(Article by Michael Maharrey republished from SchiffGold.com)
The Federal Reserve is the engine that drives the most powerful government in the history of the world. Ron Paul popularized the slogan “End the Fed,” but Congress is nowhere near abolishing the central bank. It can’t even come up with the will to audit the Fed.
Even though state action can’t end the Fed, there are steps states can take that will undermine the Federal Reserve’s monopoly on money. By passing laws that encourage and incentivize the use of gold and silver in daily transactions by the general public, policy changes at the state level such as the Kansas Legal Tender Act has the potential to create a wide-reaching impact and set the foundation to nullify the Fed’s monopoly power over the monetary system.
A coalition of four Republicans introduced House Bill 2123 (HB2123) on Jan. 25. The legislation would make gold and silver legal tender in the state, recognizing it as a medium of exchange for the payment of debts and taxes. In effect, gold and silver specie would be treated as money, putting it on par with Federal Reserve notes in Kansas.
Under the proposed law, “Legal tender” means a recognized medium of exchange for the payment of debts and taxes. Specie legal tender would be defined as:
(a) Specie coin issued by the United States government at any time; or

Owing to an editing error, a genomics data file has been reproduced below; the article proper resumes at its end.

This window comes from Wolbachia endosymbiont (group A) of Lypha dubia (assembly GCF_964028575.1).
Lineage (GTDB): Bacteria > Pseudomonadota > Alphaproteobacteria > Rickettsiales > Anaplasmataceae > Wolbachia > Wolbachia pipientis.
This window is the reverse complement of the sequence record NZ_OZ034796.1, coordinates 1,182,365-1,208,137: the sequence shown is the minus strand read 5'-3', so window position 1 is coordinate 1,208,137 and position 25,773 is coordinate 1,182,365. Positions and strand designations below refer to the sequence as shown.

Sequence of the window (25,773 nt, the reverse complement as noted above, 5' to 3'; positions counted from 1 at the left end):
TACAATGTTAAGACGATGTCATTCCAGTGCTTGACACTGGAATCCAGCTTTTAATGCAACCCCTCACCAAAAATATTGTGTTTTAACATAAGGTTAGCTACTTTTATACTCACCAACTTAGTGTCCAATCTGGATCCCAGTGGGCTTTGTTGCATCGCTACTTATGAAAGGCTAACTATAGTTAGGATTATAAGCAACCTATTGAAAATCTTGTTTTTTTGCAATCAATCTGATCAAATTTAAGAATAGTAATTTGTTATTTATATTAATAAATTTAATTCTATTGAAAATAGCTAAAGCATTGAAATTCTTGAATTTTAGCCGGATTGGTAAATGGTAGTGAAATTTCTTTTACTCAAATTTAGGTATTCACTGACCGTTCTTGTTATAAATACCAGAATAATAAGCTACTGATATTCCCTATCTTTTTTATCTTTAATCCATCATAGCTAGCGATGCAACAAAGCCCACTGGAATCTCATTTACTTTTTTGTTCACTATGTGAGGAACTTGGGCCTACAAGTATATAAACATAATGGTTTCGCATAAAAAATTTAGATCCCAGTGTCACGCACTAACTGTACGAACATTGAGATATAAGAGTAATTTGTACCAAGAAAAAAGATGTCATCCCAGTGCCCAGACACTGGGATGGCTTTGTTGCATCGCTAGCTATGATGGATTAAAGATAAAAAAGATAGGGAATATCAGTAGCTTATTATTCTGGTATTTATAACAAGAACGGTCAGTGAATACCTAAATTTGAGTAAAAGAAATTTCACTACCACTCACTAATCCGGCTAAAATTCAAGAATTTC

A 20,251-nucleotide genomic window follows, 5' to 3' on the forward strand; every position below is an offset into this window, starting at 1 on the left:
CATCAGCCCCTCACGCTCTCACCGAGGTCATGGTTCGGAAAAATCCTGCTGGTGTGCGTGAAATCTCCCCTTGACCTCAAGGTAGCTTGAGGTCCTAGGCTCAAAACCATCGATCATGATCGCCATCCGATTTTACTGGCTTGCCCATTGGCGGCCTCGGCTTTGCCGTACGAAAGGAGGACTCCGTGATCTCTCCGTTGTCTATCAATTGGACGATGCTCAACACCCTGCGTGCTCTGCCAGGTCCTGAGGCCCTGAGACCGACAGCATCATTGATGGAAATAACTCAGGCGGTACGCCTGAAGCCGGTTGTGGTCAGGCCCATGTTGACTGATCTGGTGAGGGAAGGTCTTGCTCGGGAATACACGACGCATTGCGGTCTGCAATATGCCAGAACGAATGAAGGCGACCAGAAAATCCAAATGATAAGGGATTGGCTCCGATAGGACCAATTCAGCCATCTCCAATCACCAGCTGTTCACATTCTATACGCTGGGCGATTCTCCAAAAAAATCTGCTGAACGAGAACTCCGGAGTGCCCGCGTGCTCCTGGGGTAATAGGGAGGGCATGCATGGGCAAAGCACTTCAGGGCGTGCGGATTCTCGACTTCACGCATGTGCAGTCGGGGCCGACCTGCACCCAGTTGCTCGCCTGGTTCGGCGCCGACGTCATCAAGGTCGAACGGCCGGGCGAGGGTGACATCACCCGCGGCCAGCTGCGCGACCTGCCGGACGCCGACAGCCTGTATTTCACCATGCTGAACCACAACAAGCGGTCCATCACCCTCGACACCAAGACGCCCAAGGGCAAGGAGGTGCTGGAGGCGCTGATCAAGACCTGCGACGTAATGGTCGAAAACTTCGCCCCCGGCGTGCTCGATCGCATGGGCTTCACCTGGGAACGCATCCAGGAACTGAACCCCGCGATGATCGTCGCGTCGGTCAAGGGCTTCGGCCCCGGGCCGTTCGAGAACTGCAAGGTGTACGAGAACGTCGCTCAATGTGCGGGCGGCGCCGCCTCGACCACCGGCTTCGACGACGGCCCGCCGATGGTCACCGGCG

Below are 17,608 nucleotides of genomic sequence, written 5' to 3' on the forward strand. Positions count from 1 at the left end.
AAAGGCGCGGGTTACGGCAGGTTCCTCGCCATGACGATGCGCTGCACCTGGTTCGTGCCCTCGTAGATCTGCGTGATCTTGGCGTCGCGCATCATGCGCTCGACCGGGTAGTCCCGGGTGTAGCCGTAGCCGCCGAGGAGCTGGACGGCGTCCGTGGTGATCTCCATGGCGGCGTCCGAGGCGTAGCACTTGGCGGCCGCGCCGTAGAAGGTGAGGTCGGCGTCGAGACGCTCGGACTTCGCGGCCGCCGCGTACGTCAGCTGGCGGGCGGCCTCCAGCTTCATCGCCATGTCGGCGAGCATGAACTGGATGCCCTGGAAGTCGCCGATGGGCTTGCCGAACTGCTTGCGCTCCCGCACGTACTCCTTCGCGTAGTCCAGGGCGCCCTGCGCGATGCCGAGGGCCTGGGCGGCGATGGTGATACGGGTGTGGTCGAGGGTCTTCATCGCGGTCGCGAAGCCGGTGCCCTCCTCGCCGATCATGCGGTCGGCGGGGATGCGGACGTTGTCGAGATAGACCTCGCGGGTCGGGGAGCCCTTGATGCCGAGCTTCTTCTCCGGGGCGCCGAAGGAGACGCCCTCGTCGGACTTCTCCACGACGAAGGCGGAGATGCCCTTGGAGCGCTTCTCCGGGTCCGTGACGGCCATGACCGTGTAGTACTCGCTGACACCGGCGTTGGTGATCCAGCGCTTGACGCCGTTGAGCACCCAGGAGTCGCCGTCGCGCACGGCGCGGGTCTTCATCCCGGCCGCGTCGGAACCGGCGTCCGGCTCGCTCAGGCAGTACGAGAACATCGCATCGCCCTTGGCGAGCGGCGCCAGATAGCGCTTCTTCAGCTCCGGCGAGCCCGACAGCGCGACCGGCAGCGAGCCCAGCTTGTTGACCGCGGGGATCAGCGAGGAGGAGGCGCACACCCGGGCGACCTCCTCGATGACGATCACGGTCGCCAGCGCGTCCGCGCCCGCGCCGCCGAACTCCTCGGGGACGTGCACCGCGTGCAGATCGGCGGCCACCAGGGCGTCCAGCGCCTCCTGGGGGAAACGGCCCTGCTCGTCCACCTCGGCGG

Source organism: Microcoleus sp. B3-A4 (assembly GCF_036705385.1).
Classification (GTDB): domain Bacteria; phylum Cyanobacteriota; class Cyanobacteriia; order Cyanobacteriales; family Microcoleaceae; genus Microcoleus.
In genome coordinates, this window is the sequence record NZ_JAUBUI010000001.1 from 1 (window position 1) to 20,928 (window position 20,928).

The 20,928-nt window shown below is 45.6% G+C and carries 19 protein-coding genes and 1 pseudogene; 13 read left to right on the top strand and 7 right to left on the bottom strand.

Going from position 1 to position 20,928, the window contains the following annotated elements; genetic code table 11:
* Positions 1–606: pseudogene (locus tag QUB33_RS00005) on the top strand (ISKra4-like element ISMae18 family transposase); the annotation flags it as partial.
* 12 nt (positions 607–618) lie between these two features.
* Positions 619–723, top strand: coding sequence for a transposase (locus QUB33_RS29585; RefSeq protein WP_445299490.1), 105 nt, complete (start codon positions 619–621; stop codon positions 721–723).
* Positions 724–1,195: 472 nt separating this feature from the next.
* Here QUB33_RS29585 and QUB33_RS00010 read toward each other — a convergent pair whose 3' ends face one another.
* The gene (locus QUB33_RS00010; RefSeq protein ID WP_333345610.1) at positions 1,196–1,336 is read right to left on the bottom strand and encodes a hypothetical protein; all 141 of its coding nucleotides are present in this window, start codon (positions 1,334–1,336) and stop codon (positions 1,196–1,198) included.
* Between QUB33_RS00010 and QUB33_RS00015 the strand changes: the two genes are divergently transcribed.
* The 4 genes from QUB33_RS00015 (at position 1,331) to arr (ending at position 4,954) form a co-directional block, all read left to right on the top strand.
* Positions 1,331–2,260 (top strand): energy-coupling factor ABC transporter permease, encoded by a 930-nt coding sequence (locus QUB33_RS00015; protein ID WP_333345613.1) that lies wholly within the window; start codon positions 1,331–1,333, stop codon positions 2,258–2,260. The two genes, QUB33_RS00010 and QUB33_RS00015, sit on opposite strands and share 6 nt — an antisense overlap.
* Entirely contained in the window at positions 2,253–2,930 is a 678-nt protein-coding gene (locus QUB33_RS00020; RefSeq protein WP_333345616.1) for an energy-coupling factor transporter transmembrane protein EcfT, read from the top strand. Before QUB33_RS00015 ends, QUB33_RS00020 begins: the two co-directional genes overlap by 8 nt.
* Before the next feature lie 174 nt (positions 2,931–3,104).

(b) any other specie that a court of competent jurisdiction, by final and unappealable order, rules to be within state authority to make or designate as legal tender
By allowing the court to designate additional specie to be used as legal tender, Kansas could free its citizens from potential supply constraints imposed by the use of only United States minted gold and silver coin. More importantly, the people of the state of Kansas would be able to define what specie is considered constitutional tender, further distancing themselves from potential control of their competing currency by Washington D.C.
Practically speaking, the passage of HB2123 would allow residents to use gold or silver coins to pay taxes and other debts owed to the state. In effect, it would put gold and silver on the same footing as Federal Reserve notes.
HB2123 would also repeal property and capital gains taxes on gold and silver.
“No specie or legal tender shall be characterized as personal property for taxation or regulatory purposes.”
Passage of this bill would build on a foundation set in 2019 when Kansas repealed the sales tax on gold and silver.
Kansas could become the fourth state to recognize gold and silver as legal tender. Utah led the way, reestablishing constitutional money in 2011. Wyoming and Oklahoma have since joined.
KNOCKING DOWN BARRIERS
Taxes on gold and silver erect barriers to using gold and silver as money by raising transaction costs. HB2123 would exempt gold and silver bullion from state capital gains taxes. Passage of this legislation would eliminate a barrier to investing in gold and silver. It would also make it more practical to gold and silver in everyday transactions, a foundational step for people to undermine the Federal Reserve’s monopoly on money.
In effect, states that collect taxes on purchases of precious metals act as if gold and silver aren’t money at all.”